Mode of action

Rapiscan is a selective, low-affinity, and therefore short-acting, A2A adenosine receptor agonist that can be administered as a 10-second intravenous injection without the need for weight-based dosing.1,2

  1. Adenosine receptor pharmacology and Rapiscan
  2. Myocardial blood flow

Clinical trials show Rapiscan to be as effective as adenosine in the generation of a hyperaemic response, and in detecting the presence and extent of reversible perfusion defects.3,4

Figure. Regadenoson

Regadenoson, the active component of Rapiscan, is a chemically modified form of adenosine.


  1. Rapiscan Summary of Product Characteristics (Download)
  2. Zhao G, Linke A, Xu X et al. Comparative Profile of Vasodilation by CVT-3146 (regadenoson), a Novel A2A Receptor Agonist, and Adenosine in Conscious Dogs. JPET 2003; 307:182–189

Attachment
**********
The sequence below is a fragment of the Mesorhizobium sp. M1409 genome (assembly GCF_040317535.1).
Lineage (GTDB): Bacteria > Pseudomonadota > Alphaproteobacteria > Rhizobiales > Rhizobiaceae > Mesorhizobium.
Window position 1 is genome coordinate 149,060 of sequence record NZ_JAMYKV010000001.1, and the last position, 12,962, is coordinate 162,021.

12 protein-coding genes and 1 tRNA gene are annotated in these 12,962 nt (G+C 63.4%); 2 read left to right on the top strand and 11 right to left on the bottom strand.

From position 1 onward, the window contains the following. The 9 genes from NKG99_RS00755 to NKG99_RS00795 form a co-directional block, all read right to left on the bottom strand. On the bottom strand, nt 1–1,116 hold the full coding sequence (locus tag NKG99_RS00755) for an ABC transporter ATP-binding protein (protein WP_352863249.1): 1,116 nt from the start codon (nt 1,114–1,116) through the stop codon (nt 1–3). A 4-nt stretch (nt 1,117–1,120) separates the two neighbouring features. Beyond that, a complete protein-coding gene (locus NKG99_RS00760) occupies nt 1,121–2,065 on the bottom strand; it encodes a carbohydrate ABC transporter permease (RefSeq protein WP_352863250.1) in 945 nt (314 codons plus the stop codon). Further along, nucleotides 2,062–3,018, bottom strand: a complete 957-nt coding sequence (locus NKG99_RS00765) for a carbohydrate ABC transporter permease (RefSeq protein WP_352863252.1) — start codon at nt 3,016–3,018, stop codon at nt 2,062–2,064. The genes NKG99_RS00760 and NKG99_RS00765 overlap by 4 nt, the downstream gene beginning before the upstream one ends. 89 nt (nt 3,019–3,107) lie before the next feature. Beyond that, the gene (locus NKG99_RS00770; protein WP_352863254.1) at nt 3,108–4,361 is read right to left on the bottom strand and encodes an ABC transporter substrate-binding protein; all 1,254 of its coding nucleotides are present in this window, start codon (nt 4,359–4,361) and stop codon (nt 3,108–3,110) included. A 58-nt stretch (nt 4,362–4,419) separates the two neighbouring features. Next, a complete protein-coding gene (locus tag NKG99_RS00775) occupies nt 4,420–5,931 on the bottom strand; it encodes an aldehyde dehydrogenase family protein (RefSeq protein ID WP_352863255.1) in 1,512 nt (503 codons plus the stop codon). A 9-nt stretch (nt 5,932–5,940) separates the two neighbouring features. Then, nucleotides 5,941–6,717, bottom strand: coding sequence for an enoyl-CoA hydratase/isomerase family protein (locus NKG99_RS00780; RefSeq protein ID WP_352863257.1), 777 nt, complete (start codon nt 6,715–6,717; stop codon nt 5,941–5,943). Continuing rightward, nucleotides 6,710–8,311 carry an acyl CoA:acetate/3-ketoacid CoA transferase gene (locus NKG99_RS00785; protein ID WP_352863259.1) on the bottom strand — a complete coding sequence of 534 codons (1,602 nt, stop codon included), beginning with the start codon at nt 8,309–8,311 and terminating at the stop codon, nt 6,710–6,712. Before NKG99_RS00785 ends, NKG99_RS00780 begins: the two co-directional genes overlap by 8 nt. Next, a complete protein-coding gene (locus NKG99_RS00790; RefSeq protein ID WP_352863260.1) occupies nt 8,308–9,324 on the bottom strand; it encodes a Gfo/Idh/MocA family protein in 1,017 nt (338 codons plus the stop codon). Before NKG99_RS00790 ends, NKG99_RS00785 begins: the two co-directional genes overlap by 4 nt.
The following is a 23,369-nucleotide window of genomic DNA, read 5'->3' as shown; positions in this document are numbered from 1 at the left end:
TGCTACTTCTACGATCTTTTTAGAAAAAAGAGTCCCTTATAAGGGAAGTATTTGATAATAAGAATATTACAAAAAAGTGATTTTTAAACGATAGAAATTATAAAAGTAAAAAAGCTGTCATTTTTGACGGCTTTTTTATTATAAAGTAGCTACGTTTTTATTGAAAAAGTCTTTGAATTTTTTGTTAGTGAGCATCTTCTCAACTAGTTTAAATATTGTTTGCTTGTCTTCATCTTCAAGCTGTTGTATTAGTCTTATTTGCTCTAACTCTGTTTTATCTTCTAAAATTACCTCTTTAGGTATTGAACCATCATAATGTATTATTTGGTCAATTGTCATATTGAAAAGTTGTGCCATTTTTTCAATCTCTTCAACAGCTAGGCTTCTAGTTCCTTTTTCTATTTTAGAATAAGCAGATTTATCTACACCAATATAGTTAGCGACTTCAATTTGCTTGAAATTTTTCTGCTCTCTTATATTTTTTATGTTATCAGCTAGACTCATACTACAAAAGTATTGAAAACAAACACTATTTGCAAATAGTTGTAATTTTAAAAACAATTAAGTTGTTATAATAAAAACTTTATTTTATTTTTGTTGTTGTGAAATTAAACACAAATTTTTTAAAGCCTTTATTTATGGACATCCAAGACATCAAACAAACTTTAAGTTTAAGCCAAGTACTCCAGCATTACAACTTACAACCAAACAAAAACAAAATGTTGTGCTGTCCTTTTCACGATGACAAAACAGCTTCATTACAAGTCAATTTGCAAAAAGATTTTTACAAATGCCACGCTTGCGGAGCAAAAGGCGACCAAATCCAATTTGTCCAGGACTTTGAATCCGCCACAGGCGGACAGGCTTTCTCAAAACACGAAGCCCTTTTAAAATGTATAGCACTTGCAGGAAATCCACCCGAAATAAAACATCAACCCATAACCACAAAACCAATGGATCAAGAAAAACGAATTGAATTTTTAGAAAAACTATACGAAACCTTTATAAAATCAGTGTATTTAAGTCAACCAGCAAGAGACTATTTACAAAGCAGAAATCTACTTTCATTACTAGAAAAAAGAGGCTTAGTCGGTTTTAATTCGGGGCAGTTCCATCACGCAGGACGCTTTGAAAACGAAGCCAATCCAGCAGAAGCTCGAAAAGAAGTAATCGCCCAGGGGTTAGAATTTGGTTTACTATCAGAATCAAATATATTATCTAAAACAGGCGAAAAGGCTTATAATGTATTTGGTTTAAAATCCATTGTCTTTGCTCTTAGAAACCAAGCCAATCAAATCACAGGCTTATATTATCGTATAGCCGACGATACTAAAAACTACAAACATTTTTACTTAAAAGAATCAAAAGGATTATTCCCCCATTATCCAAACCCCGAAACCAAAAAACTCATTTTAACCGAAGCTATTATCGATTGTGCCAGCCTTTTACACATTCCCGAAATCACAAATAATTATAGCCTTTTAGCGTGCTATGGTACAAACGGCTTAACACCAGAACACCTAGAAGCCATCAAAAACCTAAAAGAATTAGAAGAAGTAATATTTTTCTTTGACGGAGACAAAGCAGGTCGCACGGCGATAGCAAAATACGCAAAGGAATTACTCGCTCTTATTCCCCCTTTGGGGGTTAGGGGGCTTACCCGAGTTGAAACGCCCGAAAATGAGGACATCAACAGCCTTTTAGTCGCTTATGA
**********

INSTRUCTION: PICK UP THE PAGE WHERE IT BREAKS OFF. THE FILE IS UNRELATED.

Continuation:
3. Lieu HD, Shryock JC, von Mering GO, et al. Rapiscan, a selective A2A adenosine receptor agonist, causes dose-dependent increases in coronary blood flow velocity in humans. J Nucl Cardiol 2007;14:514-520 (View abstract)
  4. Cerqueira MD et al, on behalf of the ADVANCE MPI Trial Investigators. Effects of age, gender, obesity and diabetes on the efficacy and safety of the selective A2A agonist Rapiscan versus adenosine: integrated ADVANCE MPI trial results. J Am Coll Cardiol 2008;1:307-316 (View abstract)